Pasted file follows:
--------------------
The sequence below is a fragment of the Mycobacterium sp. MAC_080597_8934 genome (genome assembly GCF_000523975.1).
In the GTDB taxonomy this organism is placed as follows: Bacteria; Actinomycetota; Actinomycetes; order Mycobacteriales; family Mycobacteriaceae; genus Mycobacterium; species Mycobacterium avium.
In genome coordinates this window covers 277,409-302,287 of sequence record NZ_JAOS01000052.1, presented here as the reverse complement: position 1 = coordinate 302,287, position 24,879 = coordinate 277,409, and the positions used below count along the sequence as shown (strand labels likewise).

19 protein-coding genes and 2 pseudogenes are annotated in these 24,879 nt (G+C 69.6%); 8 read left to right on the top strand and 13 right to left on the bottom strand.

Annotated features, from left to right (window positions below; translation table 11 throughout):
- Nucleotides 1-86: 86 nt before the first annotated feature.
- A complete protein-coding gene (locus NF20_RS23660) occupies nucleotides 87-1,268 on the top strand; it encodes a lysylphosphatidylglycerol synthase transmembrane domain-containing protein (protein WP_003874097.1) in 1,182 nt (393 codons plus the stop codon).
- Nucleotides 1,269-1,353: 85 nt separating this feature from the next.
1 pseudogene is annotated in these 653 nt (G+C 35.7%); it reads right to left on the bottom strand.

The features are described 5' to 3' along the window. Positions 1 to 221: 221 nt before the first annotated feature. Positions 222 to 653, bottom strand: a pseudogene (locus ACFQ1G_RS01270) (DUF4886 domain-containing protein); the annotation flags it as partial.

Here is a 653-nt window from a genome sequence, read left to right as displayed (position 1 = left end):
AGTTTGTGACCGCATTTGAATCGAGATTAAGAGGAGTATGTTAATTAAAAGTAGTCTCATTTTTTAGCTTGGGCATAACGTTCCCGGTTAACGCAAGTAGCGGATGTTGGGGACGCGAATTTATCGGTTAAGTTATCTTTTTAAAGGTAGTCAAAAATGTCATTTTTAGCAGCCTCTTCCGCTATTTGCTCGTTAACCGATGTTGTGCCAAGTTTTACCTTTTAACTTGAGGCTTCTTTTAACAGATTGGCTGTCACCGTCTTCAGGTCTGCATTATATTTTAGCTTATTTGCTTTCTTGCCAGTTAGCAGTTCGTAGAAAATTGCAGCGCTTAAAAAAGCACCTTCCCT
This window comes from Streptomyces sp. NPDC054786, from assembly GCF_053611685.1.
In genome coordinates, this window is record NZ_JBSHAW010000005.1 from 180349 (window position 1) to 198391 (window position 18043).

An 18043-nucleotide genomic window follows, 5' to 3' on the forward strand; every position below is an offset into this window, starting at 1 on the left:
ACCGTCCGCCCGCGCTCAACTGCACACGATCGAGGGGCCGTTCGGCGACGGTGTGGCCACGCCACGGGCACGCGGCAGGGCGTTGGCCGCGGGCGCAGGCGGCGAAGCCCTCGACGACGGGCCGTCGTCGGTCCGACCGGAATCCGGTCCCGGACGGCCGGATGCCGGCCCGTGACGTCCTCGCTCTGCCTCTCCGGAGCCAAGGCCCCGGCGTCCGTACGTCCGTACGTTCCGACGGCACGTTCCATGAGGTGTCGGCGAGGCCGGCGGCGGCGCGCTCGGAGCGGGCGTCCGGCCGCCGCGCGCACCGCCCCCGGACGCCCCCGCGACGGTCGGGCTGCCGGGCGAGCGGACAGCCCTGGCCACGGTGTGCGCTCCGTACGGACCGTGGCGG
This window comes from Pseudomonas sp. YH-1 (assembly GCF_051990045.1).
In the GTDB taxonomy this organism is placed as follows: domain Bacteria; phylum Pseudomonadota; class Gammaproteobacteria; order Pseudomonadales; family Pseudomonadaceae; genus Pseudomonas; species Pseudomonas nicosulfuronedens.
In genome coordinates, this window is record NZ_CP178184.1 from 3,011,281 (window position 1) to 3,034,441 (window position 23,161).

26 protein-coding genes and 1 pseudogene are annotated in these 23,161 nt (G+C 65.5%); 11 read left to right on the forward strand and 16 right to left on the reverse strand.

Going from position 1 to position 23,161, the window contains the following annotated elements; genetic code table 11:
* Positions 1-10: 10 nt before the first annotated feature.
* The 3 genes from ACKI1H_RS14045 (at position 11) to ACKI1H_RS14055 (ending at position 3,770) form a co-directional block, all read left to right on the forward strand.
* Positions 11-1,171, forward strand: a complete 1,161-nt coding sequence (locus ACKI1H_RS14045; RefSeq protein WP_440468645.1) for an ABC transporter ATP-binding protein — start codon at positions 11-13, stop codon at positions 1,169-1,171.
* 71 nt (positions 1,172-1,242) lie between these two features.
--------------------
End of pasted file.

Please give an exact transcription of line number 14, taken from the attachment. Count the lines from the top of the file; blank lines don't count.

In genome coordinates, this window is record NZ_JBSHAW010000005.1 from 180349 (window position 1) to 198391 (window position 18043).